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how to know the observed and expected value in chi square test ?

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8/1/2012
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8/1/2012
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Example. Compare observed and expected frequencies.

This example helps you use the chi-square calculator that is part of GraphPad QuickCalcs.

Assume that an average of 10% of patients die during or immediately following a certain risky operation. But last month 16 of 75 patients died. You want to know whether the increase reflects a real change or whether it is just a coincidence. Statistical calculations cannot answer that question definitively, but they can answer a related one: If the probability of dying remained at 10%, what is the probability of observing 16 or more deaths out of 75 patients? If the probability of dying remained at 10%, we would expect 10% x 75 or 7.5 deaths in an average sample of 75 patients. But in a particular sample of 75 patients, we might see more or less than the expected number.

Enter the data into GraphPad's calculator like this:

Category Observed # Expected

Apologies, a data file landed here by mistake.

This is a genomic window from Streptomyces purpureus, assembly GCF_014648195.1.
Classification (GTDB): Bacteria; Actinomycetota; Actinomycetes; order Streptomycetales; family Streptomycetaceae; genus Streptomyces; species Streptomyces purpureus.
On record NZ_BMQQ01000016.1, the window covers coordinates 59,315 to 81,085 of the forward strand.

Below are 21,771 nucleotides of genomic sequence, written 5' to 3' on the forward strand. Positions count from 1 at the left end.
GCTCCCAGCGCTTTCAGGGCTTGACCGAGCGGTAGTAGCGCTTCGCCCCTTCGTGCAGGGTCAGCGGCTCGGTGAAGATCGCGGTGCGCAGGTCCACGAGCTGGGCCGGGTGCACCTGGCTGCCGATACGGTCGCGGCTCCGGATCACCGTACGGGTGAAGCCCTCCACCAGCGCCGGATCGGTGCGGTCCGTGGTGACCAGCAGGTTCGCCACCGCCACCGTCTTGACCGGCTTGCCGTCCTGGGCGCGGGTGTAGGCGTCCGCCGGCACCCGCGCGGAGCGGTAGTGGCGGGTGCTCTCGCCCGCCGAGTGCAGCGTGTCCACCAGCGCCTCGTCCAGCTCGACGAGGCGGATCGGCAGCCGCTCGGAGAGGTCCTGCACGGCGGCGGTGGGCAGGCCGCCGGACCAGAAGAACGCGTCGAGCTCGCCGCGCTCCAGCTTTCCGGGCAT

Alive 59 67.5

Dead 16 7.5

Check the option that you entered the expected values as actual numbers expected. Or check the option that you are entering percentages and enter 90 and 10, rather than 67.5 and 7.5.

Here are the results:

P value and statistical significance:

Chi squared equals 10.704 with 1 degrees of freedom.

The two-tailed P value equals 0.0011

By conventional criteria, this difference is considered to be very statistically significant.

The P value answers this question: If the theory that generated the expected values were correct, what is the probability of observing such a large discrepancy (or larger) between observed and expected values? A small P value is evidence that the data are not sampled from the distribution you expected.

How the calculations work.

The null hypothesis is that the observed data are sampled from a populations with the expected frequencies. We need to combine together the discrepancies between the observed and expected, and then calculate a P value answering this question: If the null hypothesis were true, what is the chance of randomly selecting subjects with this large a discrepancy between observed and expected counts?

We can combine the observed and expected counts into a variable, chi-square. To calculate chi-square:

For each category compute the difference between observed and expected counts.

Square that difference and divide by the expected count.

Add the values for all categories. In other words, compute the sum of (O-E)2/E.

Use a table (or computer program) to calculate the P value. You need to know that the number of degrees of freedom equals the number of categories minus 1.

When there are only two categories, some statisticians recommend using the Yates' correction. Reduces the value of chi-square so increases the P value. With large sample sizes, this correction makes little difference. With small samples, it makes more difference. Statisticians disagree about when to use the Yates' correction, and this calculator does not apply it.